I've given this novel 4/5
My reasons for doing so are that it is well written and has a good pace to it as well as the good use of building the tension at various parts. There are not too many minor characters and the soppy romantic guff between Alex and Bree is kept to a minimum.
I haven't made any deductions for the lack of background of some of the characters as I realise this would have been done in earlier novels of the series.
I took one star off as the first person - third person writing style switches did grate on me slightly. I still think it would have been better if it had been written entirely in the third person.
Firstly i'd like to declare my misfortune as this is the first James Patterson book i've read at current, however, what a start it turned out to be...
The book from the first couple chapters maintains a good firm grip on the reader as the story of the prestigious Alex Cross' Work life, home life and love life fit together like chewed Lego pieces.
The chapters are consistently short which in whatever leading busy lifestyle may favour as it can be easily dropped and picked up without backtracking. Favourably because of this, there is no shortage of thrill or the feeling as if you've been short changed, which proves to be it's uniqueness as the action almost flows segregated, by the turns of life Alex faces or the thoughts/acts of the killer.
Al through the novel pleases the senses of the reader with the correct amount of description, gore and no moments of cringe language. This ultimately makes the read almost unputdownable. A growing desire for the techniques and range of description.
The ending mind you Is rather pleasing then great. (without spoiling the book) you maybe disappointed by it and realise this is just another airport novel, I suppose my first James Patterson novel gave it more kudos as far as i'm concerned but still has me reading another, (Big Bad Wolf)..
In summary - Pleasing while in the book, but in hindsight abit of a pleaser
This is one of the few novels from James Patterson which makes more sense if you've read his earlier novels featuring single dad super detective Alex Cross. There are a lot of references to previous books and relationships particularly that of the notorious serial killer and ex-FBI agent Kyle Craig.
With Kyle Craig firmly behind bars in an ultra safe maximum security prison in the middle of nowhere there's absolutely no chance of him escaping ever and Alex and his family can sleep soundly in their beds counting down the days until Craig faces the needle and his life ends. These things are never quite that straight cut though. For a start Craig has a unique signature, one which is appearing on murder victims along with personal messages for Alex Cross.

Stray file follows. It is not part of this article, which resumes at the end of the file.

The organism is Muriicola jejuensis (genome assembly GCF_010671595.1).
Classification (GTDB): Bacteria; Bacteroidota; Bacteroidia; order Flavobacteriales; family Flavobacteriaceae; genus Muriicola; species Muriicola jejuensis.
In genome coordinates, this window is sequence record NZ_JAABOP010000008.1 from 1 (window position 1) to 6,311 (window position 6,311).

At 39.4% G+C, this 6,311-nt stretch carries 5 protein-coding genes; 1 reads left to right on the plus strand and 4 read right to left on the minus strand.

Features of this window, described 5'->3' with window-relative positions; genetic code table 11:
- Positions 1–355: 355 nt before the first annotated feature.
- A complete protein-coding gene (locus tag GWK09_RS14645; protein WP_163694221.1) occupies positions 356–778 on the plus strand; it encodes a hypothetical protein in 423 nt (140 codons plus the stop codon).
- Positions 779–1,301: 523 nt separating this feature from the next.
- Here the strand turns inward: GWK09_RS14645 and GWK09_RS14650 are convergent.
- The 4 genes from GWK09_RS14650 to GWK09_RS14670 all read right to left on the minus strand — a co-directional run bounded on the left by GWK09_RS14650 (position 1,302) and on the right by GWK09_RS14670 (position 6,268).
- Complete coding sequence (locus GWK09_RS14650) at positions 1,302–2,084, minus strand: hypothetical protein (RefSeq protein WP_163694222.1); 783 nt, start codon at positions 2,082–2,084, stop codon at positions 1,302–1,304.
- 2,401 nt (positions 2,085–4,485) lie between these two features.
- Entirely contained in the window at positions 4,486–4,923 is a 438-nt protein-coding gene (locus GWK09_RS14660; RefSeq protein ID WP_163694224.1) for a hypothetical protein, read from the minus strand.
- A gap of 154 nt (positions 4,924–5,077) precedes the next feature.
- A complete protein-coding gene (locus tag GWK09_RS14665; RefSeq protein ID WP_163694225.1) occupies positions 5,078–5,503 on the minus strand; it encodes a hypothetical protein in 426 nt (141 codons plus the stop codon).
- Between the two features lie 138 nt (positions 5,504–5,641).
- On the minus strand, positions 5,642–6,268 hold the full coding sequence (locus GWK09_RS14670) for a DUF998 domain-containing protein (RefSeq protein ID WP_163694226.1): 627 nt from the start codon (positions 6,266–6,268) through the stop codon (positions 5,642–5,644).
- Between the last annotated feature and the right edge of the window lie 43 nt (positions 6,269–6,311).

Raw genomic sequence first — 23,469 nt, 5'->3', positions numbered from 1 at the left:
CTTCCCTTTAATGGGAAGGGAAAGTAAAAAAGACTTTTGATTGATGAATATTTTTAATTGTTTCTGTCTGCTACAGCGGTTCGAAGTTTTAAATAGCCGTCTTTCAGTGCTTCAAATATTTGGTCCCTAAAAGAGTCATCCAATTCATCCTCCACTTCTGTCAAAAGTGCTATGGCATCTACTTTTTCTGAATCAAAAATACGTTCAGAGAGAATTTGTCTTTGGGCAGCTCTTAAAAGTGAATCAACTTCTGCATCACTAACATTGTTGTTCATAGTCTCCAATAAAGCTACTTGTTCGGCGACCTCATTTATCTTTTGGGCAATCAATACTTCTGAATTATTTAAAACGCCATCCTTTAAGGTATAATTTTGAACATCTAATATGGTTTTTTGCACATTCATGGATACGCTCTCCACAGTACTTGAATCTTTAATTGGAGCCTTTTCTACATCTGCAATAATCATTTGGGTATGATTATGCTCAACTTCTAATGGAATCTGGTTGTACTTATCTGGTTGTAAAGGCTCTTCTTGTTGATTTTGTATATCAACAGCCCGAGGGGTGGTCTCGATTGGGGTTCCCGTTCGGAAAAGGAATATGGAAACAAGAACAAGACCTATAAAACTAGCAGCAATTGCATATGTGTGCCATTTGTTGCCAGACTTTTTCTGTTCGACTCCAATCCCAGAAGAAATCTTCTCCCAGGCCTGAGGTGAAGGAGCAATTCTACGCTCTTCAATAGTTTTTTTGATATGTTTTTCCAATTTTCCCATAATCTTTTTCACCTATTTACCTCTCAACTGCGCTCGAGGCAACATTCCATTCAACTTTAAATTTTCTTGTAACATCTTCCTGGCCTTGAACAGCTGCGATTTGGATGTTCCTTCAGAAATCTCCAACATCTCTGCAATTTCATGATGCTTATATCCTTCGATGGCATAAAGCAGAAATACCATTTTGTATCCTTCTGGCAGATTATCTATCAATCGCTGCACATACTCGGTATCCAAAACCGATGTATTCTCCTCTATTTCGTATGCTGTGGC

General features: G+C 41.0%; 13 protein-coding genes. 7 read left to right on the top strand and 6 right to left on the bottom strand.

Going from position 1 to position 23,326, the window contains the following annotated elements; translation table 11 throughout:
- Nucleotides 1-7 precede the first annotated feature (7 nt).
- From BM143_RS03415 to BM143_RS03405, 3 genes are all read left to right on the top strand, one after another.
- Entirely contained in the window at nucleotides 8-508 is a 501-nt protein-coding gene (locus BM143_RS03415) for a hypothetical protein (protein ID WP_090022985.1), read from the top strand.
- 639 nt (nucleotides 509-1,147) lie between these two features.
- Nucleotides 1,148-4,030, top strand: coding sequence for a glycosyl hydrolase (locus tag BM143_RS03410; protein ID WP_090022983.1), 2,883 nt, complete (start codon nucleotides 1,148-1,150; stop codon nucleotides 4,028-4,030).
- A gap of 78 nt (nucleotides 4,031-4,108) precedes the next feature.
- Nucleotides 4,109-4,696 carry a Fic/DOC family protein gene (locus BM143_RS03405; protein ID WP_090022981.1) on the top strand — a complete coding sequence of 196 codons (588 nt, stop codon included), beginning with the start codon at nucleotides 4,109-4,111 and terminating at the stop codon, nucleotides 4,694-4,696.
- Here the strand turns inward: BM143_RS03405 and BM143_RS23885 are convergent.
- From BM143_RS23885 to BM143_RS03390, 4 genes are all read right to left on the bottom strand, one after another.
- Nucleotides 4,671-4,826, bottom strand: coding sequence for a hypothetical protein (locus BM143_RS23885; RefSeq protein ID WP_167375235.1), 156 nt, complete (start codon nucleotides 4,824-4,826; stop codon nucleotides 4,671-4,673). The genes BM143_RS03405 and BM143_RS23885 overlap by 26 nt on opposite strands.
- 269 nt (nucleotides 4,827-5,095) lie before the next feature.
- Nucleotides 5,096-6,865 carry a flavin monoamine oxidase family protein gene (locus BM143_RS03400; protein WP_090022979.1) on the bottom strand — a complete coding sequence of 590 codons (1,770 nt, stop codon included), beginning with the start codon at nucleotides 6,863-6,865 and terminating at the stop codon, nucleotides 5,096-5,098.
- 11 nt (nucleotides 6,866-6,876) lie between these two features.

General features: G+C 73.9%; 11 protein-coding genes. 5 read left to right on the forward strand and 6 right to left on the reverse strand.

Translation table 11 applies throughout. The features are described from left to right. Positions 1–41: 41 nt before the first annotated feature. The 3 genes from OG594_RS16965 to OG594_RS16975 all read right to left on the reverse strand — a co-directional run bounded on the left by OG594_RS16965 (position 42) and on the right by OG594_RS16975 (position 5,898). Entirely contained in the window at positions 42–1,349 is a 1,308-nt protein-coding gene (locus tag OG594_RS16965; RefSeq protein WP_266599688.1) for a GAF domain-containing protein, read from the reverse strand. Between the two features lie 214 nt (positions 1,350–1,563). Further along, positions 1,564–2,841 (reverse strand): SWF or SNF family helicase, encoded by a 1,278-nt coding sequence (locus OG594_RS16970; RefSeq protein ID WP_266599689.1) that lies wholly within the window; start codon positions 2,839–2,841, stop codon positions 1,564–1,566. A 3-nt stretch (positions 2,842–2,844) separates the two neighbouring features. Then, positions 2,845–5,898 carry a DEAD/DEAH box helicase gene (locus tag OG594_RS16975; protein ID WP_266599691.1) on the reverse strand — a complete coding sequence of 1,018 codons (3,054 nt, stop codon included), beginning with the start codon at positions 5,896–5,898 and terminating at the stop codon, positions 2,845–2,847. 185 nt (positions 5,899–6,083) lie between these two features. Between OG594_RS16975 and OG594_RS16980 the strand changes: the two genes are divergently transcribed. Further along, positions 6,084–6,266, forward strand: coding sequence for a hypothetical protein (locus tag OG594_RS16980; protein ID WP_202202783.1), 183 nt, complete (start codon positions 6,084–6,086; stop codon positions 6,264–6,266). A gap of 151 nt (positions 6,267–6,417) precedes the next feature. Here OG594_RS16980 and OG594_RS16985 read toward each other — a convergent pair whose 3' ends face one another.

There's no doubt that Alex caught the right man but was he working alone? Craig's mail is heavily censored, his meetings are supervised and recorded and yet he's managing to communicate with his partner or perhaps partners as events unfold simultaneously it becomes clear that things aren't always what they seem.
The discovery of a corpse within Kyle Craig's locked room has devastating effects for Alex and his family and leads to an exciting fast paced story, for the most part its rather predictable but there's the odd unexpected twist thrown in to keep you on your toes.
The book is well written but although technically its 437 pages long an awful lot of that is empty space. The type is much bigger than normal, most chapters begin halfway down a page, are only four and a bit pages long and the margins are huge too. It does seem a bit of a rip off to pay £7.99 for a very short story. I managed to read this over to cover in under three hours.
Double Cross - James Patterson
Description: Author: James Patterson / Genre: Crime / Thriller.
You can buy this book from Amazon right now for just £4.98.
I am a massive James Patterson fan and an avid reader of the Alex Cross novels. For those who have not read any of these books before, Alex Cross is a practicing psychologist who consults with the police on a regular basis. He lives with his daughter Jannie and his two sons Damon and Alex. Cross lost his wife Maria in a shooting and relies upon Nana to help him bring up the children while he works and also help to create a stable background despite the world of evil that he works in.
This novel centers around not only Cross but his girlfriend Detective Brianna Stone (Bree) who becomes involved in the unfolding horror.